Chapter

Causation and <i>Sine Qua Non</i>

H. L. A. Hart

in Causation in the Law

Second edition

Published in print May 1985 | ISBN: 9780198254744
Published online March 2012 | e-ISBN: 9780191681523 | DOI: http://dx.doi.org/10.1093/acprof:oso/9780198254744.003.0006
Causation and Sine Qua Non

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Two indisputable advances towards simplicity and clarity in dealing with causal questions in the law are due to the modern criticism of the traditional approach. The first of these is the beneficially increased emphasis on the important point that consideration of the purpose of a legal rule shows that certain kinds of harm alleged to have been caused by a breach of the rule are altogether outside its scope. The second major advance secured by modern criticism is called the bifurcation of causal questions. The bifurcation of causal questions has real merits which are independent of this theoretical background and of the vocabulary thus chosen to emphasize the conviction that the only element in causation which is ‘factual’ or independent of legal policy or rule is the relation of sine qua non.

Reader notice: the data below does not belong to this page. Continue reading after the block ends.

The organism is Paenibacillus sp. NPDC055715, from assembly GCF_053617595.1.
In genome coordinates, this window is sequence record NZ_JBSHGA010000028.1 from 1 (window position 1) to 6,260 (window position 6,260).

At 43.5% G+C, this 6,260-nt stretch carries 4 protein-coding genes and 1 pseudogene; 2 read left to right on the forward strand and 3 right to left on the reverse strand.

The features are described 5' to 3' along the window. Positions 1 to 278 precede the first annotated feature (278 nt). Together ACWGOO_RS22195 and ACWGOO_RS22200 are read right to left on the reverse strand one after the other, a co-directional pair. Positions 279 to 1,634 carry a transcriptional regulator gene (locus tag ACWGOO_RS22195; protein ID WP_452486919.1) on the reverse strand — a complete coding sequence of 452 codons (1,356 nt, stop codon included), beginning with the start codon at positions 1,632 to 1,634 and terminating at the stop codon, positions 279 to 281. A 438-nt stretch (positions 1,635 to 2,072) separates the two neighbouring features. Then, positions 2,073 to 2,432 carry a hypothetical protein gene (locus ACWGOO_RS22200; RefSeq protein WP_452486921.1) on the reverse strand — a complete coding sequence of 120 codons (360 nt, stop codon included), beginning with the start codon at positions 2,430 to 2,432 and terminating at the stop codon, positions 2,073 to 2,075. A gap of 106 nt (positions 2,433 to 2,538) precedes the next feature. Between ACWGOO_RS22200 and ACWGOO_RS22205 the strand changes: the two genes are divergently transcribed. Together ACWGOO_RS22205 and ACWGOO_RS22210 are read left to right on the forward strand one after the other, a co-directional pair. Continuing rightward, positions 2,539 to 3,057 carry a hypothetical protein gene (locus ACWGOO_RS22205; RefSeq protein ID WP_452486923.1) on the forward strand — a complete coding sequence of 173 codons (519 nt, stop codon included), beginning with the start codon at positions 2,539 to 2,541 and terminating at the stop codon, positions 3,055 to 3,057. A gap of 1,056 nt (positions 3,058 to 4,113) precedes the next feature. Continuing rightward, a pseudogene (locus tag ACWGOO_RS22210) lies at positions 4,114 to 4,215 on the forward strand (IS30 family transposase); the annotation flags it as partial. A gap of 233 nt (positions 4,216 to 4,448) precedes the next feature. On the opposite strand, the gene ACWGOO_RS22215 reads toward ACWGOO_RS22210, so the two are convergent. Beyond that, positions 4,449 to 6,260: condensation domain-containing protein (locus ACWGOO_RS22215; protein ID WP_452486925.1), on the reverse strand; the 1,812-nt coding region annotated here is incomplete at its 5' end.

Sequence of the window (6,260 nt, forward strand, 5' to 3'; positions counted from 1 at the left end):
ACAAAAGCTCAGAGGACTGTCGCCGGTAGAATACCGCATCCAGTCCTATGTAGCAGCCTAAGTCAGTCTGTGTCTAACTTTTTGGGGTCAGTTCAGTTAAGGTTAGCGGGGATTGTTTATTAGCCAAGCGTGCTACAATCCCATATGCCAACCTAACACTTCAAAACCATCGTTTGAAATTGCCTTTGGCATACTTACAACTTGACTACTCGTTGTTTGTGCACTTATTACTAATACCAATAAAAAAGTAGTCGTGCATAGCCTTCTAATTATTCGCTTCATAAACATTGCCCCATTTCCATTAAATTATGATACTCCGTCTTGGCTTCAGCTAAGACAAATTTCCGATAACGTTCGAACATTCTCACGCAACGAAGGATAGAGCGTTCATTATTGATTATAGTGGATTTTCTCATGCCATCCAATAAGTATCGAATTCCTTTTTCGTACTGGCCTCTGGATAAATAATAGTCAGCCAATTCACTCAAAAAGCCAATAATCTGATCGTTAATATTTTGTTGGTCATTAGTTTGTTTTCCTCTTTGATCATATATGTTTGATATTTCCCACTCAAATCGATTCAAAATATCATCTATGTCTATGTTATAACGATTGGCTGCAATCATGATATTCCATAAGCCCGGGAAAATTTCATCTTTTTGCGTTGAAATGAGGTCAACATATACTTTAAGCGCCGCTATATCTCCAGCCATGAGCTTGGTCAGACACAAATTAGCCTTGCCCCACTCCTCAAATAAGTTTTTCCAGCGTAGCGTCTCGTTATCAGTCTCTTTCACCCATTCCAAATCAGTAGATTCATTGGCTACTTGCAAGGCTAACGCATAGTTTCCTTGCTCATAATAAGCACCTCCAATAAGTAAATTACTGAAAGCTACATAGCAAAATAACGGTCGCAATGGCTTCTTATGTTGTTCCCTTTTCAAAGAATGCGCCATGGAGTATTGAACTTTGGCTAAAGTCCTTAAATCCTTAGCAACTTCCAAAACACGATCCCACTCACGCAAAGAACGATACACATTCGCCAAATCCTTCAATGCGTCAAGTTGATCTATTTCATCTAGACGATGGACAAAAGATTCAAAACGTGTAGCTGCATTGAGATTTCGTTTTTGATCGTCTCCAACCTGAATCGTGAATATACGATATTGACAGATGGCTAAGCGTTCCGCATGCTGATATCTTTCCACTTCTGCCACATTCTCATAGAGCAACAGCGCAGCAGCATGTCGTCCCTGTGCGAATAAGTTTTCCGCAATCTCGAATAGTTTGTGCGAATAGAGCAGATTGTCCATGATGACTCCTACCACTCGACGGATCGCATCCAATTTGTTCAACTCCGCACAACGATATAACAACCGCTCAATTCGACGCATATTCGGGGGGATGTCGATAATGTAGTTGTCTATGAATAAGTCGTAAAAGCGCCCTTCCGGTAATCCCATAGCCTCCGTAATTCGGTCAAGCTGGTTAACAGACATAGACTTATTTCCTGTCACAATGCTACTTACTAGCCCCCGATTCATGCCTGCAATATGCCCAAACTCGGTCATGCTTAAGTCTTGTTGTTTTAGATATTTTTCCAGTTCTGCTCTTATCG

Keywords: sine qua non; causal questions; bifurcation; causation

Chapter.  10503 words. 

Subjects: Jurisprudence and Philosophy of Law

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